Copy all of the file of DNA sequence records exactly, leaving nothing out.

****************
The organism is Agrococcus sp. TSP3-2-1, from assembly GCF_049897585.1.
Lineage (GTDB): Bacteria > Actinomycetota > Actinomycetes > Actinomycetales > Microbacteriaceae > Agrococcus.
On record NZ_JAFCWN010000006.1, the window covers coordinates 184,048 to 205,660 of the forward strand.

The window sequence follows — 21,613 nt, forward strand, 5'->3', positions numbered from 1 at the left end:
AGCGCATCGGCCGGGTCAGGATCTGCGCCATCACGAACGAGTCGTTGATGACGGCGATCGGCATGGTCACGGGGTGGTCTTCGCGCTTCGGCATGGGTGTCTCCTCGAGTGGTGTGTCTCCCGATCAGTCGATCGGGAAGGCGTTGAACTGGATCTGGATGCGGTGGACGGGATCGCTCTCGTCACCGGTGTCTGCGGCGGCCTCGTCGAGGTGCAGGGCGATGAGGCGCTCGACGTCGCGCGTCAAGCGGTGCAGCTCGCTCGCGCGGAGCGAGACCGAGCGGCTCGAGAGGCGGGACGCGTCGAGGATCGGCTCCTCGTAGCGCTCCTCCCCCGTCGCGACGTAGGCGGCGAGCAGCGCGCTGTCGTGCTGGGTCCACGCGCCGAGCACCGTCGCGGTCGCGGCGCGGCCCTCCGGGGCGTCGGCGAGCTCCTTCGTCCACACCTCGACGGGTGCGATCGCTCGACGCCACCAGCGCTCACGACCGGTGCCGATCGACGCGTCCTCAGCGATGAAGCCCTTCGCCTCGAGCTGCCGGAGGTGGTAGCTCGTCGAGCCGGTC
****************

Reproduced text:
The organism is Agrococcus sp. TSP3-2-1, from assembly GCF_049897585.1.
Lineage (GTDB): Bacteria > Actinomycetota > Actinomycetes > Actinomycetales > Microbacteriaceae > Agrococcus.
On record NZ_JAFCWN010000006.1, the window covers coordinates 184,048 to 205,660 of the forward strand.

The window sequence follows — 21,613 nt, forward strand, 5'->3', positions numbered from 1 at the left end:
AGCGCATCGGCCGGGTCAGGATCTGCGCCATCACGAACGAGTCGTTGATGACGGCGATCGGCATGGTCACGGGGTGGTCTTCGCGCTTCGGCATGGGTGTCTCCTCGAGTGGTGTGTCTCCCGATCAGTCGATCGGGAAGGCGTTGAACTGGATCTGGATGCGGTGGACGGGATCGCTCTCGTCACCGGTGTCTGCGGCGGCCTCGTCGAGGTGCAGGGCGATGAGGCGCTCGACGTCGCGCGTCAAGCGGTGCAGCTCGCTCGCGCGGAGCGAGACCGAGCGGCTCGAGAGGCGGGACGCGTCGAGGATCGGCTCCTCGTAGCGCTCCTCCCCCGTCGCGACGTAGGCGGCGAGCAGCGCGCTGTCGTGCTGGGTCCACGCGCCGAGCACCGTCGCGGTCGCGGCGCGGCCCTCCGGGGCGTCGGCGAGCTCCTTCGTCCACACCTCGACGGGTGCGATCGCTCGACGCCACCAGCGCTCACGACCGGTGCCGATCGACGCGTCCTCAGCGATGAAGCCCTTCGCCTCGAGCTGCCGGAGGTGGTAGCTCGTCGAGCCGGTC